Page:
Last month, Hang Serei Oudom, a Cambodian journalist who exposed illegal logging and corrupt officials involved in forest crimes was found murdered in the boot of his car. In April this year, tireless campaigner Chhut Vuthy, was shot dead by a Cambodian military policeman after refusing to hand over photographs showing illegal logging in the southwestern Koh Kong province. Or that’s the official version – his family insist a third person was involved. According to the UN, Cambodia’s forest cover has decreased from 73 per cent in 1990 to 57 per cent in 2010.

Chhut Vuthy, killed in April. (The Economist)

This destruction of natural habitat is with a double-edged sword, not only are threatened forests and their creatures destroyed, but deforestation followed by burning, largely of tropical rainforests, is responsible for an estimated 17 per cent of all man-made emissions (50 per cent more than that from ships, aviation and land transport combined)1. As the UN report notes, today only one-tenth of primary forest cover remains on the globe.

Project LEAF, an Interpol and UN collaboration

Unlike with drugs or ivory, shipping timber is still legal. However, Interpol recently stepped into the logging foray this year in June with the creation of LEAF (Law Enforcement Assistance for Forests). This is a combined effort by the UN and Interpol funded by the Norwegian government. The project’s objectives are:

  • Providing an overview and review of extent, primary geographic locations, routes, causes and structure of networks involved in illegal logging, corruption, fraud, laundering and smuggling of wood products;
  • Supporting countries in improved enforcement efforts;
  • Providing training and operational support;
  • Providing insights into the way organized criminals organize their activities;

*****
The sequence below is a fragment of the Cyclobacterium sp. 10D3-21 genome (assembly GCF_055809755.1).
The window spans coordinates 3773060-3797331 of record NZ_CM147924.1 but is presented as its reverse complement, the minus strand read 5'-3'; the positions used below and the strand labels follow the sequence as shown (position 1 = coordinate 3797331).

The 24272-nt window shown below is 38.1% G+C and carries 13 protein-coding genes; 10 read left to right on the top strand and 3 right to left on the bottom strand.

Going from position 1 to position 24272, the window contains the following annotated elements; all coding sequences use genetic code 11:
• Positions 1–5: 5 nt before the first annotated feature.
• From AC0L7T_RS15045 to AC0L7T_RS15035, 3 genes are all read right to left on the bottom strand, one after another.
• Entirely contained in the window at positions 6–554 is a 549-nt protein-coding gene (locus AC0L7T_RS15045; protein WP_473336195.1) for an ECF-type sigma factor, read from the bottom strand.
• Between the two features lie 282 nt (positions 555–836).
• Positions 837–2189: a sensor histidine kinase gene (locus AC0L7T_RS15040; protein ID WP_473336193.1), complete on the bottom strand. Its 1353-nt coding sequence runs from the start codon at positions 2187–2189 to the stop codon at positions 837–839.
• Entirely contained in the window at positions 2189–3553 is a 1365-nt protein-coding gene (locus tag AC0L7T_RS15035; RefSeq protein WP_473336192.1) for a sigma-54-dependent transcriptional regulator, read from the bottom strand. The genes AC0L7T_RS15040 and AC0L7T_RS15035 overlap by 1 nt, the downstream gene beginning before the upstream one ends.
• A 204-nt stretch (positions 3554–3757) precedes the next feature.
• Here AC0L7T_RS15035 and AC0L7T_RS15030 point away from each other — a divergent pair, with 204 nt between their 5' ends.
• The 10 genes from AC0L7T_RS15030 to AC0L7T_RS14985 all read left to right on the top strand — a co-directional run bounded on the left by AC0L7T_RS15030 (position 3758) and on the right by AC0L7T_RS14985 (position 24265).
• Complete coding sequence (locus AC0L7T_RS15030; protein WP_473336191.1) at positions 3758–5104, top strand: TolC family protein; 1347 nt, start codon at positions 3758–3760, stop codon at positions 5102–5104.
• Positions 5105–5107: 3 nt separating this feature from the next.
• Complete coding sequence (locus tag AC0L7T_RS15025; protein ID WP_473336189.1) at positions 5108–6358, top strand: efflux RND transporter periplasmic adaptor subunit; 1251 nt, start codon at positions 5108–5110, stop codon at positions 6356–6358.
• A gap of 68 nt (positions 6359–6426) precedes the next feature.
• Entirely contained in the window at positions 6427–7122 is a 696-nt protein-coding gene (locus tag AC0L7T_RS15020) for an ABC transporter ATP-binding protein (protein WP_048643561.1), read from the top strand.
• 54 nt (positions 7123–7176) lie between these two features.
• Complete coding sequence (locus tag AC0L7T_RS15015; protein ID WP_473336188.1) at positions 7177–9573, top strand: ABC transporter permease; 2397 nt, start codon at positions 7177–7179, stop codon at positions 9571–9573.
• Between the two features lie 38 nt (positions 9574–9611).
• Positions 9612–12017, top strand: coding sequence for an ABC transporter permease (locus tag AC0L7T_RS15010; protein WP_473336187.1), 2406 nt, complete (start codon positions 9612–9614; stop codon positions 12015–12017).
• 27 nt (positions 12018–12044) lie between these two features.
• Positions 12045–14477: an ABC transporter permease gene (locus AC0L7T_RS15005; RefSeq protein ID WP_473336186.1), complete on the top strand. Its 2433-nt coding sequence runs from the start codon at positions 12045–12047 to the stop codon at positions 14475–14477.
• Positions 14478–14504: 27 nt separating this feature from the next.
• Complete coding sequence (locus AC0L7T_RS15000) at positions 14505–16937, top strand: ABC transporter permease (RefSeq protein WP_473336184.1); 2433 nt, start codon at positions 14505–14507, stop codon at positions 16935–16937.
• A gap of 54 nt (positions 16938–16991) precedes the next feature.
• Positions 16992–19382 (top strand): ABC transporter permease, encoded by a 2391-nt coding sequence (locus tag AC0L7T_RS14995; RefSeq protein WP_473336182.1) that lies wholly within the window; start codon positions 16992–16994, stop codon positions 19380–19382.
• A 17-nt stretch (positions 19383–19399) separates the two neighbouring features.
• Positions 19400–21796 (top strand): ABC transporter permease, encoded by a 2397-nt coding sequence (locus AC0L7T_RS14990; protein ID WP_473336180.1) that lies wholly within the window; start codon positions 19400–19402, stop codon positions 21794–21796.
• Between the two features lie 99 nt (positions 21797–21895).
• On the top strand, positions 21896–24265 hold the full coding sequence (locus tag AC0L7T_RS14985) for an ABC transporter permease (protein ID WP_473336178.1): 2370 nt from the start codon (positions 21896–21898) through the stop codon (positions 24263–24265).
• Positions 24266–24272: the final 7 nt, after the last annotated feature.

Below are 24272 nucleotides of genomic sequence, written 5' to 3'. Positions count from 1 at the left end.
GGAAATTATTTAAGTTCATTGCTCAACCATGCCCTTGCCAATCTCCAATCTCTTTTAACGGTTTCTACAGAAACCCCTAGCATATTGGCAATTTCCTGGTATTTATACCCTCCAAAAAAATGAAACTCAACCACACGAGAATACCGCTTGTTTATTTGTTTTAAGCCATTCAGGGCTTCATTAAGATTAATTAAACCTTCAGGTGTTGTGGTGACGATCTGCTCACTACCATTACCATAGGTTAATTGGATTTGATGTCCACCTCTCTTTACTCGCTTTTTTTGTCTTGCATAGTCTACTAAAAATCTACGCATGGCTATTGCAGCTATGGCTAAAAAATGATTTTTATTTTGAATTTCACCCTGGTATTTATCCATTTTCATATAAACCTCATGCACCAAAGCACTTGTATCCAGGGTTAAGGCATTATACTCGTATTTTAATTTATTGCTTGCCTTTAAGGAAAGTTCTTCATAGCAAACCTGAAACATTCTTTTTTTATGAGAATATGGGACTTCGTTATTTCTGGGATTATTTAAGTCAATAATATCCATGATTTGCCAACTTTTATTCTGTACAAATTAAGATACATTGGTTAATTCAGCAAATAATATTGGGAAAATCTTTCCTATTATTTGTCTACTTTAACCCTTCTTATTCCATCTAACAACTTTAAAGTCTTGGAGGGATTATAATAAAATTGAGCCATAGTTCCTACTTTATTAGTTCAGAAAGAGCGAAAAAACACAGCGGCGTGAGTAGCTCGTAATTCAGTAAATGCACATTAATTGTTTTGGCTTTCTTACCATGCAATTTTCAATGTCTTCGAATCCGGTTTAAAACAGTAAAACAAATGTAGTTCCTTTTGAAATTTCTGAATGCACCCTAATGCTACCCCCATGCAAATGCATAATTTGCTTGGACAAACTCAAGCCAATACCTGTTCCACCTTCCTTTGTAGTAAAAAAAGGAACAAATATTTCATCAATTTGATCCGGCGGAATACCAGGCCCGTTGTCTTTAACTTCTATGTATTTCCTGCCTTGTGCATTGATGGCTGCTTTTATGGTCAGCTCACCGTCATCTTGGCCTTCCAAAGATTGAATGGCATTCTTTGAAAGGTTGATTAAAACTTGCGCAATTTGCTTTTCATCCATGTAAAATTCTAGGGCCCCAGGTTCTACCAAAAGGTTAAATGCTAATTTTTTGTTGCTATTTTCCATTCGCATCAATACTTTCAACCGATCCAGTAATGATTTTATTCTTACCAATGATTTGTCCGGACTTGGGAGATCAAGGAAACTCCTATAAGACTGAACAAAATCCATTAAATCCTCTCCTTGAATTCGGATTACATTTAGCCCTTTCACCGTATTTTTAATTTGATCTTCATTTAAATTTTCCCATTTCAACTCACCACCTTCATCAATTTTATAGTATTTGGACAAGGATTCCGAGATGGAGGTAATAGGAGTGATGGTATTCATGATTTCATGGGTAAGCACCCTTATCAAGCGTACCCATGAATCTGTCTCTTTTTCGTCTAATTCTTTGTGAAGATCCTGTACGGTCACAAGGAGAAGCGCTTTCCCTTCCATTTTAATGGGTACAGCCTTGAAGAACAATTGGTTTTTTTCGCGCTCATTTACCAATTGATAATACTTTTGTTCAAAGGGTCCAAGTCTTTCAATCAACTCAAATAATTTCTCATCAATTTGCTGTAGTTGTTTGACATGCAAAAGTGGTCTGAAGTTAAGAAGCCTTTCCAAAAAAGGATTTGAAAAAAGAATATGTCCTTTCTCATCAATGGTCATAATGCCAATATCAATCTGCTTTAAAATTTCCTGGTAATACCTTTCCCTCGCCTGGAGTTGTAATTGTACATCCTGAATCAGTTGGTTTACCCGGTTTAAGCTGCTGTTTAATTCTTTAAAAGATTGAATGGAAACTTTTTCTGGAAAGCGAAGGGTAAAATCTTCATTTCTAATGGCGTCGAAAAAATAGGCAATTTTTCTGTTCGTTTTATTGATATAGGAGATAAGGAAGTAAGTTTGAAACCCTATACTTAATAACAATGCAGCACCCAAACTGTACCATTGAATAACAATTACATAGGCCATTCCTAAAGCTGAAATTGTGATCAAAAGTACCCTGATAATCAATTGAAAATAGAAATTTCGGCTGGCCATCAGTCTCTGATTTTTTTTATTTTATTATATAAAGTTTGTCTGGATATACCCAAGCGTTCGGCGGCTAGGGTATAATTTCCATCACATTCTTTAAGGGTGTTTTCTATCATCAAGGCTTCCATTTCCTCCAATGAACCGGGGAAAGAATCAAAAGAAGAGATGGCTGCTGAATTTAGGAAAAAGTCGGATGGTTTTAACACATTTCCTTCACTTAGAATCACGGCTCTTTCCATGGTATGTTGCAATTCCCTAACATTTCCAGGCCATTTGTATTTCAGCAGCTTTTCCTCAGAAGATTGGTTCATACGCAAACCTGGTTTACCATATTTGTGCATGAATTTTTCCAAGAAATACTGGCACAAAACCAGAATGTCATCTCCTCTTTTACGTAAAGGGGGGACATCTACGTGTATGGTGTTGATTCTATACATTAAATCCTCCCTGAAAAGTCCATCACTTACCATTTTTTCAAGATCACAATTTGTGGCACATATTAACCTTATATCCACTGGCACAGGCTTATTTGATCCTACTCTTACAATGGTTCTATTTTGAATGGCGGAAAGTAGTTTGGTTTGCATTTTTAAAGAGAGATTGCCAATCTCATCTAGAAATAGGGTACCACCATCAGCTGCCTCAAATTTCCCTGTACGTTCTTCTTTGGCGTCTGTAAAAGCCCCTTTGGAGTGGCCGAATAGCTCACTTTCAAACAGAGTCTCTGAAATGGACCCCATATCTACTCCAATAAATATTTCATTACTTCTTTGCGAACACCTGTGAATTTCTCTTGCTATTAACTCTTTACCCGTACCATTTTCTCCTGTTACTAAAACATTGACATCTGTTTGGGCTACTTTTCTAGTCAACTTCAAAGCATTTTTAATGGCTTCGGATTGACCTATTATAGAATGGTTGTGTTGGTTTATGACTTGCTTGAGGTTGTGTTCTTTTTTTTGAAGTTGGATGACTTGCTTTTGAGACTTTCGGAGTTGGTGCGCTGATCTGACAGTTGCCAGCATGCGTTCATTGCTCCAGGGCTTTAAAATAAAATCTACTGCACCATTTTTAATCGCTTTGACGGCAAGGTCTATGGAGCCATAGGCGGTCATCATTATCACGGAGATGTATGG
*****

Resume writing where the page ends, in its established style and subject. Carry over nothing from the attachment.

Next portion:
• Developing best practices for combating REDD-related and forest-related corruption.

While it is certainly positive that this initiative has been launched, enforcement is difficult when dealing with governments who are involved in the profits, and illegal logging is often taking place in countries with lesser degrees of law and order. This suggests to me that a combined use of tracking technology and enforcement would aid this project.

RFID tag, commonly attached to goods we buy. (BBC)

Radio chip tracking technologies are already on the increase by global brands to monitor products and customer behaviour, and some environmental use has started. The Instituto Ação Verde (The Green Action Institute) is using thumb-sized RFID devices to track over 2,500 Amazon trees. The Fraunhofer Institute is even working on a RFID tag comprised mostly of wood, to prevent adding impurities and extra labour in downstream processing, thus overcoming some objections from timber companies.

Perhaps LEAF is looking at this line of thought already, but it seems to me a global database of tree RFID tags allowing effective tracking would make Interpol’s and the UN’s life easier. These could be created by LEAF and given to local enforcement and forestry agencies, with initial supervision of their attachment to the tree or/and shipment of trees leaving ports and harbours. An international legal requirement of tracking timber shipments would be a further boon.